Something that teams today do not do enough, in my opinion, is trade down when they don’t see someone they want. Kyle and I did this a lot. We traded our current picks for higher future ones three times.
We searched through undrafted players and free agent lists for backup players. We let Pryor go and in his place signed Bears QB Jay Cutler and Jets QB Michael Vick for cheap, one-year deals. We found an undrafted running back named George Boenzi with some quickness and moved Andre Williams to the second slot behind AP. We signed an undrafted RE named Khalil Moody to help out Harvey and Tuitt and found TE Heath Miller on the free agent list, so we picked him up and placed him above Amaro on the depth chart.
With Bortles now starting at quarterback, the passing game was much better than it was in our first year. Brown ended the year 19th in receiving and considering how little we passed the ball, that was pretty good. That and Adrian Peterson suffered an MCL sprain during our week 7 match and missed six games. With the running game on the backs of Andre Williams and undrafted newcomer Boenzi, we managed to go 5-1 without our biggest weapon, quite an accomplishment. It also demonstrated our depth was solid. Adrian Peterson still managed to finish second in rushing and our defense (Sack City) remained the best in the league. We finished 14-2 and with the #1 seed in the AFC. We narrowly defeated the Miami Dolphins by one touchdown and then had a rematch of the 2015 AFC Championship with the Houston Texans, a team that had Matt Flynn at quarterback, who was actually pretty good by this point and WR Calvin Johnson. We crushed them again and proceeded to the Super Bowl to defend our title. We had 11 Pro-Bowlers, including our entire offensive line, backup LT Matt Kalil, C Kory Lichtensteiger and RT Justin Pugh, AP, DT Aaron Donald and our rookie first-round pick, Tahrick Harvey.
We faced the 49ers, led by QB Ryan Tannehill, WR Jordy Nelson and our former teammate, RB Jeremy Hill, who ended the year fifth in rushing. We won by two scores, AP had 220+ yards and 3 touchdowns and won Super Bowl MVP.
To begin our second offseason, C Eric Wood asked for a ridiculous deal, something like $35 million for three years. I offered something like $18 million for three. He declined and in doing so, lost more than $3 million because we franchise tagged him for $2.75 mill. Backup LT Matt Kalil wanted to be paid like a starter. I offered $3.75 a year for three years and he turned it down. I wasn’t happy but we weren’t willing to waste more cap space on a backup left tackle. It worked out for us. At the end of the offseason, no one had bid on Kalil. He was forced to sign an $800,000, one-year deal with us. We released MLB Jasper Brinkley and SS Danieal Manning and replaced them with free agent signings, Bears MLB Jon Bostic and former Falcons SS Zeke Motta. P Dustin Colquitt’s stats were dropping, so we cut him in favor of P Jordan Gay. We offered FB Darrel Young about a million more per year than he asked for and he still turned us down. That worked out okay though, because we signed FB Mike Tolbert. We then found undrafted FB Dominique Meyer, who was actually a better blocker than Tolbert, so we traded Tolbert for a 7th round pick.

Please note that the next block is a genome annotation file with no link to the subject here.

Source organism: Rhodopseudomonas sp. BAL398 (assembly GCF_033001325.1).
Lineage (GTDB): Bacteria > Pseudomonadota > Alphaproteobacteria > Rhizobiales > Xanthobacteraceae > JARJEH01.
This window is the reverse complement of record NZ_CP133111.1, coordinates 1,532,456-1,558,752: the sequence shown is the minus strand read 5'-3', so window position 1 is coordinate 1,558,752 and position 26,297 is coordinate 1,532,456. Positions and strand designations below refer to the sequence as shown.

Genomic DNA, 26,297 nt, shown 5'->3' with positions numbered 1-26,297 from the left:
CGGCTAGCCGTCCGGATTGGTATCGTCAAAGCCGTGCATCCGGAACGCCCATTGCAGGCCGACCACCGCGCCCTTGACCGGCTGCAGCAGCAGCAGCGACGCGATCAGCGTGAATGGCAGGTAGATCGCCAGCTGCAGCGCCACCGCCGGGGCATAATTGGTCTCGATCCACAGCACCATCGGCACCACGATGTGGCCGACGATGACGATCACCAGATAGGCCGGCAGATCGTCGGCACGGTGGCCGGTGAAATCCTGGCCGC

After releasing CB Kelvin Hayden, we used our first round pick on CB Allan Frederick. His man coverage and zone were both in the high 80’s, he was quicker than anyone on our team and he was a solid tackler. He was an 84 overall. We put him third on the depth chart and had him work out of the slot his first year even though he had an overall a point higher than Fuller and Kirkpatrick. The guy we wanted in the second round wasn’t there, so we took a gamble on LOLB Will Vincent. His man coverage and block shedding were garbage but there was some hope. Vincent’s speed and acceleration were secondary-like so while he might not always make the tackle, he would be the first guy there and at least slow them down.
We drafted someone with our third, can’t remember, and traded our other third for a second the next year. We got some offensive line depth with right guard Brice Bostic in the fourth, an 81 overall. We were unable to trade our second fourth-rounder and saw no one we wanted so we took a chance on a runningback named Black. Black ended up a total bust. He was slow and he was weak, unable to truck through tacklers or juke them out. We couldn’t even move him to fullback because his blocking was desolate. We cut him after the third preseason game.
We made up for it in the 5th by taking LE Andrew Chaney. We were unsure why he was projected to go that low prior to the draft. His power moves and block shedding were similar to Maggitt’s. We drafted him and he had an overall of 79. In the fifth round we got this guy! We still had Maggitt in the second spot based off of experience and his on-field intelligence was higher. Still, that gave us three advanced LEs.
We cut WR Javelle Kelly prior to the draft. The guy was too slow, his hands were inconsistent and he carried the ball like a loaf of bread. We took WR Leron Boyce, who had a 69 overall but had the speed and the hands we were looking for. His on-field IQ was the only problem.
In the 6th round, we grabbed RE Javares Carey, who proved to be an improvement over Tuitt. I’m a fan of Tuitt in real life (he plays for the Steelers) but in the game, the guy was not developing. His overall had jumped only two points in two years. Carey was already a 73 and played much better than his overall indicated. It was a steal for a 6th rounder.
In the 7th round, we needed backup DL. For the last two years, Tuitt had been the primary backup, along with Vincent Rey. We took a big guy named Damarr Hawkins and a MLB named Chris Harrison.
After the draft, we signed C Doug Legursky so we had someone to develop on the off-chance we were unable to resign Wood the next season and LG Greg Van Roten. We found an undrafted receiver named Jamarcus Dobbs. Most of our receivers were around 5’11”. Dobbs was pushing 6’5″ and made some impressive catches during the preseason. We decided to keep him instead of signing a third quarterback. We had dropped declining Cutler and Vick and signed amicable Matt Moore earlier.